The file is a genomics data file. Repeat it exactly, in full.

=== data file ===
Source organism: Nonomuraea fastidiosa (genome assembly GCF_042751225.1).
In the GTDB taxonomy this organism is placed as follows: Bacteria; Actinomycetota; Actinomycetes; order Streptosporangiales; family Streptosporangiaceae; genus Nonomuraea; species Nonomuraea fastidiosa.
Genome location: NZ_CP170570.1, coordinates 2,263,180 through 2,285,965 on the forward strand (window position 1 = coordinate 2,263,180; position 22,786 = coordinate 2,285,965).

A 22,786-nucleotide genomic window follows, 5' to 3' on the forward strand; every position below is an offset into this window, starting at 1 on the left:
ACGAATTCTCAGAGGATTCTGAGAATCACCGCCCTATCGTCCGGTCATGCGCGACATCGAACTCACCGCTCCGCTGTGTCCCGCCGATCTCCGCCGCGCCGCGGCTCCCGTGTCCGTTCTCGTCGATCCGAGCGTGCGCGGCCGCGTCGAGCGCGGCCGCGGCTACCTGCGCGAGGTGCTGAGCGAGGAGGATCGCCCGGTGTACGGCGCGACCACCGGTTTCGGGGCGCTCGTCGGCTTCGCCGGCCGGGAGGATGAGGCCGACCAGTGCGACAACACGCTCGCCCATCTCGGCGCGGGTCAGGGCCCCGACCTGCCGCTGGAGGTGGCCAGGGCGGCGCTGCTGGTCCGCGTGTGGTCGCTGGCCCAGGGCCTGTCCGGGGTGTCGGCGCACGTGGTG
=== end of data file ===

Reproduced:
Source organism: Nonomuraea fastidiosa (genome assembly GCF_042751225.1).
In the GTDB taxonomy this organism is placed as follows: Bacteria; Actinomycetota; Actinomycetes; order Streptosporangiales; family Streptosporangiaceae; genus Nonomuraea; species Nonomuraea fastidiosa.
Genome location: NZ_CP170570.1, coordinates 2,263,180 through 2,285,965 on the forward strand (window position 1 = coordinate 2,263,180; position 22,786 = coordinate 2,285,965).

A 22,786-nucleotide genomic window follows, 5' to 3' on the forward strand; every position below is an offset into this window, starting at 1 on the left:
ACGAATTCTCAGAGGATTCTGAGAATCACCGCCCTATCGTCCGGTCATGCGCGACATCGAACTCACCGCTCCGCTGTGTCCCGCCGATCTCCGCCGCGCCGCGGCTCCCGTGTCCGTTCTCGTCGATCCGAGCGTGCGCGGCCGCGTCGAGCGCGGCCGCGGCTACCTGCGCGAGGTGCTGAGCGAGGAGGATCGCCCGGTGTACGGCGCGACCACCGGTTTCGGGGCGCTCGTCGGCTTCGCCGGCCGGGAGGATGAGGCCGACCAGTGCGACAACACGCTCGCCCATCTCGGCGCGGGTCAGGGCCCCGACCTGCCGCTGGAGGTGGCCAGGGCGGCGCTGCTGGTCCGCGTGTGGTCGCTGGCCCAGGGCCTGTCCGGGGTGTCGGCGCACGTGGTG